When you wait too long for dinner your body is in a critical state and you make poorer choices.

Return: This morning, in my normal routine, I had an early bm, larger than usual, to clear a bit of my constipation. And 15 minutes later a second bm that  had more of the back up. I laughed at myself. “Of course you were constipated. That’s what that bloated feeling in your solar plexus often is. Not fat, but constipation. Old stuff.”

And sure enough, as I stepped on the scale this morning to confirm my previous mistake, I was back to within a pound of my “loss” weight.

Reset: Okay, so what do I take away from this?

  1. Have good things to eat in the house and ready
  2. When you wait too long for dinner your body is in a critical state and you make poorer choices
  3. Bloating can be pizza (wheat, cheese, etc) but it can also be constipation
  4. The scale is a friend and should be used at regular times, to mark progress, not as a temporary check-in
  5. I gave myself permission to fail without much self-flagellation
  6. I returned to the program this morning and got some confirming feedback from my body and my scale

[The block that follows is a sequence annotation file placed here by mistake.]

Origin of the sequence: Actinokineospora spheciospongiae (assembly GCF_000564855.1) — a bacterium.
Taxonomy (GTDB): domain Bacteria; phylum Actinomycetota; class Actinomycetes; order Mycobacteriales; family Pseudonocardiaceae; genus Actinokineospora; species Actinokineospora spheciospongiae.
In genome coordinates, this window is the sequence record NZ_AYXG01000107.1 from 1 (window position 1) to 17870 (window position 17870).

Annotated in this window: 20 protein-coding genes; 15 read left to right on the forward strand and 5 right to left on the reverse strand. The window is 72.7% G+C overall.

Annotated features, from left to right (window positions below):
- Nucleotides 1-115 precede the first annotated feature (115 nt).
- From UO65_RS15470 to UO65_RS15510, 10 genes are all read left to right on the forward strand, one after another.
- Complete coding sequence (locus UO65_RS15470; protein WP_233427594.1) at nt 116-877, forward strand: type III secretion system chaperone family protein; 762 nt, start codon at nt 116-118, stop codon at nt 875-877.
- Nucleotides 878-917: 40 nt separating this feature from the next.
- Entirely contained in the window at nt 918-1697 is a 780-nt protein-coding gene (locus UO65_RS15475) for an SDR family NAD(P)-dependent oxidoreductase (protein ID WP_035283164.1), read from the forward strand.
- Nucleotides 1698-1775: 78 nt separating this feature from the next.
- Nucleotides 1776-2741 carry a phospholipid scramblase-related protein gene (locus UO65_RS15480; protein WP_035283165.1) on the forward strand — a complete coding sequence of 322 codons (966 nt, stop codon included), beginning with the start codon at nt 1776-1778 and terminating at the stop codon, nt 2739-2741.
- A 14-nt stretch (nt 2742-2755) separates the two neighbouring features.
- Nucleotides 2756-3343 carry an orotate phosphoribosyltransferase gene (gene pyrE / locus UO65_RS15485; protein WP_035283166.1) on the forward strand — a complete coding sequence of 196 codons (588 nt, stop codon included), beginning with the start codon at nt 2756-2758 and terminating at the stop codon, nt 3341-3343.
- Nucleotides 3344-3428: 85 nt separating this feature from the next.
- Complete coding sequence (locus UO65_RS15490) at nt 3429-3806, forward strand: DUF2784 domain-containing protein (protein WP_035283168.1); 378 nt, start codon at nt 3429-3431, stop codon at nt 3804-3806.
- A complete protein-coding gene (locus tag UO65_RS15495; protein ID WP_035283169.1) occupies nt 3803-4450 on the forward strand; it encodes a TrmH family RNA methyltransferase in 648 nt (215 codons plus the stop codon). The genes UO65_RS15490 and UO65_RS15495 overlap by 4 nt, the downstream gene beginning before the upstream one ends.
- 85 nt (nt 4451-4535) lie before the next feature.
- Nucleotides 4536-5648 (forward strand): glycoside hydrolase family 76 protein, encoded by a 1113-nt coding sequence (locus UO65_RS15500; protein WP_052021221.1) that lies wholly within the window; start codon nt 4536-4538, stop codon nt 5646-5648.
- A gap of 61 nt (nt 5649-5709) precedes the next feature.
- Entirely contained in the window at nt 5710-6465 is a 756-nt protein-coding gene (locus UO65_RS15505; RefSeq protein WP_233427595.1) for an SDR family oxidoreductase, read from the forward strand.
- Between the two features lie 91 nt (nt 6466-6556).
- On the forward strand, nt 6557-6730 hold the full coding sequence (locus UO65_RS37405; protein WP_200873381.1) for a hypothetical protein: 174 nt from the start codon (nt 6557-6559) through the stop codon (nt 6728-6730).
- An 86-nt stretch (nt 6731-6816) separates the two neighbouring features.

Back to the day at hand. I’ve had a small bowl of unsweetened low-fat granola and I’m planning on playing tennis at the noon workout. I need to eat more now, so I am ready to go in an hour and not pressed to find fuel.

Sometimes a little planning ahead can provide much better options. And sometimes you have to punt and give yourself props for recommitting to the program, again and again.

Take the next step,

John McElhenney

image: this morning, myself again, john mcelhenney, cc 2014

Losing My Voice, Losing the Path for a Minute

On Friday night, one of my front teeth veneers came off. If I were to show you a picture today, of my smile, you’d think I was sporting a hilarious bum costume. And when my son noticed it later in the evening, we laughed heartily. It is a funny look. Sad, but funny.

I knew what I was doing. I was giving myself a moment of relief by eating something sweet.